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Key findings
  • Citizens’ perceptions that Egypt is a democracy have doubled since 2013. Four in 10 respondents now say their country is “a full democracy” (11%) or “a democracy with minor problems” (31%) – about equal to the proportion who see it as “not a democracy” (14%) or “a democracy with major problems” (28%)
  • Similarly, a majority (56%) – almost twice as many as in 2013 – say they are “fairly satisfied” or “very satisfied” with the way democracy is working in their country.
  • However, Egypt ranks well below the continental average in its support for democracy (54%) and its rejection of non-democratic regimes such as one-party rule (60%), one-man rule (49%), and especially military rule (33%).
  • When Egyptians are asked what the word “democracy” means to them, the most frequent responses are “civil liberties and personal freedoms” and “equality and justice.”
  • While majorities say they feel at least “somewhat” free to say what they think (75%), to join any political organisation they want (62%), and to vote as they wish (70%), these proportions have declined since 2013.

In early 2016, five years after the beginning of the Arab Spring, the Economist (2016) reported that hopes raised by the uprisings had been destroyed. “The wells of despair are overflowing,” the newspaper said, the uprisings having brought “nothing but woe.” In addition to stagnant economic growth, rent-seeking was “rampant,” security forces continued to repress the population, and grounds were more fertile than ever for the emergence of radicals “who posit their own brutal vision of Islamic Utopia as the only solution.”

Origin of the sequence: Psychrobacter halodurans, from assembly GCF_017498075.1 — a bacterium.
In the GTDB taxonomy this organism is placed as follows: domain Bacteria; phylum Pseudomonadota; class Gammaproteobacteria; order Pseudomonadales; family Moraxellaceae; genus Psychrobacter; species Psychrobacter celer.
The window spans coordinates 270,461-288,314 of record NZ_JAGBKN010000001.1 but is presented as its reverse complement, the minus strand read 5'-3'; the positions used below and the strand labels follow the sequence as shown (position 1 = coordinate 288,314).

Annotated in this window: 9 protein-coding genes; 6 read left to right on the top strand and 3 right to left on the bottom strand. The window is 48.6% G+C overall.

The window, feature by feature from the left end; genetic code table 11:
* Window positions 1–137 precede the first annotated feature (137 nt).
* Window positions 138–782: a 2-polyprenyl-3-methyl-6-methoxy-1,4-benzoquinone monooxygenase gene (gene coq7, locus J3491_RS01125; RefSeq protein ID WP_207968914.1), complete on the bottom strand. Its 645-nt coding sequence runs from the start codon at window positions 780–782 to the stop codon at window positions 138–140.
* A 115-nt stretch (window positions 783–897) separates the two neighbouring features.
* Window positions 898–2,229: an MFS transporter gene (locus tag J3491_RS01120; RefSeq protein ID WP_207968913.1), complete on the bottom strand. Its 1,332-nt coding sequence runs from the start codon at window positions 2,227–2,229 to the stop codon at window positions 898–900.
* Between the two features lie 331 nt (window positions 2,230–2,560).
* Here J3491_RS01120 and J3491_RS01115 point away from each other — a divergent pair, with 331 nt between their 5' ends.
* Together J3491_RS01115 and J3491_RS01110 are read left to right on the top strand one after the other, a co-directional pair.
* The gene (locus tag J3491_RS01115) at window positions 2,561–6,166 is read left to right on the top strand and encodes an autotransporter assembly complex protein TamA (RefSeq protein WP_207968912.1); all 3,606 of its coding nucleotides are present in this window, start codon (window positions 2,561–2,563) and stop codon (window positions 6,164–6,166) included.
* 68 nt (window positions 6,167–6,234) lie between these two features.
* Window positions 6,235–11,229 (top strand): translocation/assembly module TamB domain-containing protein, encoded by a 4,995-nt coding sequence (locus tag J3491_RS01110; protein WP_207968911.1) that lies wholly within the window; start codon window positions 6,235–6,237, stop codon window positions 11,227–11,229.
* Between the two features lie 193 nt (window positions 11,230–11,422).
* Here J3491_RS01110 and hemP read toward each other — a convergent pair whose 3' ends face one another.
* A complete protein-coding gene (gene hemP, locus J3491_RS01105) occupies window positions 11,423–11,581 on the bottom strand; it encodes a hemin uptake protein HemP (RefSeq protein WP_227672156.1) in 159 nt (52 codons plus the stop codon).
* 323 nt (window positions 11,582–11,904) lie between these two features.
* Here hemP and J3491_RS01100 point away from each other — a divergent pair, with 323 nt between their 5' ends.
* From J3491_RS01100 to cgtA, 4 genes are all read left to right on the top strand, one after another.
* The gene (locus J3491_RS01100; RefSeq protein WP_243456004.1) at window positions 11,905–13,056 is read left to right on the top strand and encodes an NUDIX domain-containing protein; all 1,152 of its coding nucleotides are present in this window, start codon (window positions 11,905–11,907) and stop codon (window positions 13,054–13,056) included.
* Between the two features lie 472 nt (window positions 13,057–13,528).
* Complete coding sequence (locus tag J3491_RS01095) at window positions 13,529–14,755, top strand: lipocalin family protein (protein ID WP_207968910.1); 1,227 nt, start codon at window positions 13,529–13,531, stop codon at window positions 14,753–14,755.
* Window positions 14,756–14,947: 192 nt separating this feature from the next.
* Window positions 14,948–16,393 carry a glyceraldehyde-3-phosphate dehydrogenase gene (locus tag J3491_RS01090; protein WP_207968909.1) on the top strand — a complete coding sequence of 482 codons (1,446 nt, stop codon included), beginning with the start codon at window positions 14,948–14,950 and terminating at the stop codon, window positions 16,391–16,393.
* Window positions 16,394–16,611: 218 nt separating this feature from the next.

Egypt, considered a bellwether in the region, was included in this bleak picture. Egyptians overthrew the autocratic regime of Hosni Mubarak in 2011 and voted in a staunchly Islamist government headed by Mohamed Morsi of the Freedom and Justice Party. In June 2013, in a “soft coup” riding a wave of popular anger against the Islamist regime, the head of the Egyptian military, Abdel-Fattah al-Sisi, became the latest president of Egypt to tout democratic ambitions for the country.

In a speech in early 2016, al-Sisi, having swapped his military uniform for a suit, told the Egyptian Parliament that the country had made a bold return to democracy and that constitutional institutions had been rebuilt. Many analysts differ, describing the current state as “not just cruel, arbitrary and unaccountable, but also both too incompetent and too broke to buy [the population’s] acquiescence” (Economist, 2015). Rights groups have accused the al-Sisi regime of wide-scale repression, including the jailing of thousands of Islamists and secular activists who took part in the 2011 uprisings against Mubarak (New Arab, 2016). Freedom House (2016) rates Egypt as “not free,” with political-rights and civil-liberties scores of 6 and 5, respectively (7 being the worst possible).

Using Afrobarometer survey data from Rounds 5 and 6, we inquire whether this external perception is shared by Egyptian citizens. How do they perceive their democracy and their government? Afrobarometer data provide a good indication of how Egyptians’ attitudes have evolved in the three years since the country’s first post-Arab Spring elections. Mohamed Morsi ruled from June 2012 to July 2013. The Round 5 survey in Egypt was conducted in March 2013, shortly before the end of Morsi’s rule. Round 6 of the Afrobarometer survey was conducted in June/July 2015 – almost exactly one year into  al-Sisi’s presidency.

Thomas Isbell

Post-doctoral research fellow and research assistant at Afrobarometer

David Jacobs

David Jacobs is a former officer in the South African Navy and assistant director in the Western Cape Provincial Government in South Africa.